Abstract: The paper presents a human-capital-based endogenous growth, cash-in-advance economy with endogenous velocity where exchange credit is produced in a decentralized banking sector, and money is supplied stochastically by the central bank. From this it derives an exact functional form for a general equilibrium `Taylor rule'. The inflation coefficient is always greater than one when the velocity of money exceeds one; velocity growth enters the equilibrium condition as a separate variable. The paper then successfully estimates the magnitude of the coefficient on inflation from 1000 samples of Monte Carlo simulated data. This shows that it would be spurious to conclude that the central bank has a reaction function with a strong response to inflation in a `Taylor principle' sense, since it is only meeting fiscal needs through the inflation tax. The paper also estimates several deliberately misspecified models to show how an inflation coefficient of less than one can result from model misspecification. An inflation coefficient greater than one holds theoretically along the balanced growth path equilibrium, making it a sharply robust principle based on the economy's underlying structural parameters.
    Date: 2012–07–23
  5. By: Yener Altunbas (Bangor Business School); Simone Manganelli (European Central Bank); David Marques-Ibanez (European Central Bank)
    Abstract: We exploit the 2007-2009 financial crisis to analyze how risk relates to bank business models. Institutions with higher risk exposure had less capital, larger size, greater reliance on short-term market funding, and aggressive credit growth. Business models related to significantly reduced bank risk were characterized by a strong deposit base and greater income diversification. The effect of business models is non-linear: it has a different impact on riskier banks. Finally, it is difficult to establish in real time whether greater stock market capitalization involves real value creation or the accumulation of latent risk.
    Keywords: bank risk, business models, bank regulation, financial crisis, Basle III
    JEL: G21 G15 E58 G32
    Date: 2012–02
  6. By: Paolo Guarda (Banque centrale du Luxembourg, 2, boulevard Royal, 2983 Luxembourg, Luxembourg); Abdelaziz Rouabah (Banque centrale du Luxembourg, 2, boulevard Royal, 2983 Luxembourg, Luxembourg); John Theal (Banque centrale du Luxembourg, 2, boulevard Royal, 2983 Luxembourg, Luxembourg)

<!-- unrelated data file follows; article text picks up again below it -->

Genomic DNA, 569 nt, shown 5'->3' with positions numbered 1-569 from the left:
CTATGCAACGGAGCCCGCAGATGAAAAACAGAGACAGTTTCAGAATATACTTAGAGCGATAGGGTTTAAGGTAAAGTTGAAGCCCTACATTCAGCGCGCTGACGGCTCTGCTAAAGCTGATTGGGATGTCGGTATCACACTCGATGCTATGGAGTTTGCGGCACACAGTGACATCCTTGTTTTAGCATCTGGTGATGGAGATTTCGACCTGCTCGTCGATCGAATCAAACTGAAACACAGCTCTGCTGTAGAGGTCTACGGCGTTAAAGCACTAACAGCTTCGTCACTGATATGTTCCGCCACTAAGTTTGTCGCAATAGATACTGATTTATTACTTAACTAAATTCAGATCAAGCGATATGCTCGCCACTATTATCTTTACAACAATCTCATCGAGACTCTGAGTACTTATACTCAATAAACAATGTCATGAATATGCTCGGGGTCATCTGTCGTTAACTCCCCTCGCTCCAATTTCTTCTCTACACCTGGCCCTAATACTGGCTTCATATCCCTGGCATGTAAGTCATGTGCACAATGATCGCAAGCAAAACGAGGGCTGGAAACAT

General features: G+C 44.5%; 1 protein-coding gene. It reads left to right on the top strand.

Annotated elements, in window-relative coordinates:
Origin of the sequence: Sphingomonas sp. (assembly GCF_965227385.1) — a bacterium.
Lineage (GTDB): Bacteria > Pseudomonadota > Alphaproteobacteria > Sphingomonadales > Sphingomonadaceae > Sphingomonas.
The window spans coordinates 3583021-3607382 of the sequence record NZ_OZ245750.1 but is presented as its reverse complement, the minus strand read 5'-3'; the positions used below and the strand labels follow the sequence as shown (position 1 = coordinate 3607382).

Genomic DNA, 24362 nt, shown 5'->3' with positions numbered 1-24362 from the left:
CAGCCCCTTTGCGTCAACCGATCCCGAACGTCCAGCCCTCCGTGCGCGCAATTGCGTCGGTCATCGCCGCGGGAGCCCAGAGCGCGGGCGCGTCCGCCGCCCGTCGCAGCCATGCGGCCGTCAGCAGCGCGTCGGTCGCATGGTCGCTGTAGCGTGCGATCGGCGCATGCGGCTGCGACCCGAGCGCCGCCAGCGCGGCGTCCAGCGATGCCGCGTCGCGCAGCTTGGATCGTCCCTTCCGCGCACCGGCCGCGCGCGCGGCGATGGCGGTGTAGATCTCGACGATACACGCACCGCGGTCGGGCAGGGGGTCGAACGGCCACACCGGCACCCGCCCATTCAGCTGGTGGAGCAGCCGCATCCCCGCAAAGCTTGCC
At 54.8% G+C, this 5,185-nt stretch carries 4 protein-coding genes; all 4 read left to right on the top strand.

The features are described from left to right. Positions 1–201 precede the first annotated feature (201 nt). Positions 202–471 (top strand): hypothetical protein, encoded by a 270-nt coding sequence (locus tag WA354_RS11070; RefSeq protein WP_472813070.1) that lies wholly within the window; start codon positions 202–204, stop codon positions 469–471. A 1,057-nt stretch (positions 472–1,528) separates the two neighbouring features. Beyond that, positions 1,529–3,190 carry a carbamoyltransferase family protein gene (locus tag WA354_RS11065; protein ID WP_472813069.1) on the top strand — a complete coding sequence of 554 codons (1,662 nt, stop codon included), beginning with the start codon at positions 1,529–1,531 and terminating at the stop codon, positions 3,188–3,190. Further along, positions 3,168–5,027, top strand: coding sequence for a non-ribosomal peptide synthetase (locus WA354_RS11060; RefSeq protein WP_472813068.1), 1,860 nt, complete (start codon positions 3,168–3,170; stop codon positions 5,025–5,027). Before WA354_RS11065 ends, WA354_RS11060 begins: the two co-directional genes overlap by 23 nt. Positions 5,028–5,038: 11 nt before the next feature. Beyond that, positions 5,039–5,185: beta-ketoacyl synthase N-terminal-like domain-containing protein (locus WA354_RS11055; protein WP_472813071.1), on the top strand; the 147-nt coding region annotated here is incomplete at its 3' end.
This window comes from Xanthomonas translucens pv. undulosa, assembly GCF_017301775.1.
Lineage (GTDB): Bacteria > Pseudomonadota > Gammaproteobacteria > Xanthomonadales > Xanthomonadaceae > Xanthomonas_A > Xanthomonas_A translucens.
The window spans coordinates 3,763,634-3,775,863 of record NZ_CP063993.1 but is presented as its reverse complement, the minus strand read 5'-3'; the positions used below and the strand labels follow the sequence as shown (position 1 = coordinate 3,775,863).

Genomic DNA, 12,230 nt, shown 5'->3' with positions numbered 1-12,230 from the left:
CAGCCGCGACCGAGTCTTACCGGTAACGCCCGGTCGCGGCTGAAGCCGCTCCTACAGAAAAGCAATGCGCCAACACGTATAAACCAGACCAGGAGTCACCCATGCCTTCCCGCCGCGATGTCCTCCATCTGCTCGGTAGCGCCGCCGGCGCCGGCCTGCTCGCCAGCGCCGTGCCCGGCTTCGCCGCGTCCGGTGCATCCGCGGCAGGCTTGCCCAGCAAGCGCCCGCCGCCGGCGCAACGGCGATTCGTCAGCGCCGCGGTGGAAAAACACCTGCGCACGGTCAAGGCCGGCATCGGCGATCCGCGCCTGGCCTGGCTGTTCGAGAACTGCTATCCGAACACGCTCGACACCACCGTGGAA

Abstract: Severe financial turbulences are driven by high impact and low probability events that are the characteristic hallmarks of systemic financial stress. These unlikely adverse events arise from the extreme tail of a probability distribution and are therefore very poorly captured by traditional econometric models that rely on the assumption of normality. In order to address the problem of extreme tail events, we adopt a mixture vector autoregressive (MVAR) model framework that allows for a multi-modal distribution of the residuals. A comparison between the respective results of a VAR and MVAR approach suggests that the mixture of distributions allows for a better assessment of the effect that adverse shocks have on counterparty credit risk, the real economy and banks’ capital requirements. Consequently, we argue that the MVAR provides a more accurate assessment of risk since it captures the fat tail events often observed in time series of default probabilities. JEL Classification: C15, E44, G01, G21
    Keywords: stress testing, MVAR, tier 1 capital ratio, counterparty risk, Luxembourg banking sector
    Date: 2012–08
  7. By: John Ashton (Bangor Business School); Andros Gregoriou (Hull University)
    Abstract: This study examines whether regionally and nationally branching banks set deposits interest rates differently. This assessment of the UK retail deposit market between 1992 and 2008 indicates regional banks set deposit interest rates in a manner distinct to nationally branching banks. This deviation between changes in the market interest to retail interest rates is characterised by a non-linear mean reverting process. Deposit interest rates offered by regional banks also display lower levels, a slower response to wholesale interest rate increases and a swifter response to wholesale interest rate falls, relative to national banks. It is concluded this evidence is consistent with distinct monetary conditions existing in the UK regions.
    Keywords: Interest rate transmission, Market definition, Bank Branching.
    JEL: G21
    Date: 2012–02
  8. By: Martin Schmitz (European Central Bank, Kaiserstrasse 29, D-60311 Frankfurt, Germany)
    Abstract: In light of rapidly increasing foreign equity liability positions of emerging market economies, we test for a necessary condition of international risk sharing, namely for systematic patterns between idiosyncratic output fluctuations and financial market developments. Panel analysis of 22 emerging market economies shows strong evidence for pro-cyclicality of capital gains on domestic stock markets both over short and medium term horizons. This implies that domestic output fluctuations can be hedged through cross-border ownership of financial markets. JEL Classification: F21, F30, G15
    Keywords: International risk sharing, capital gains, cross-border investment, financial globalisation, emerging market economies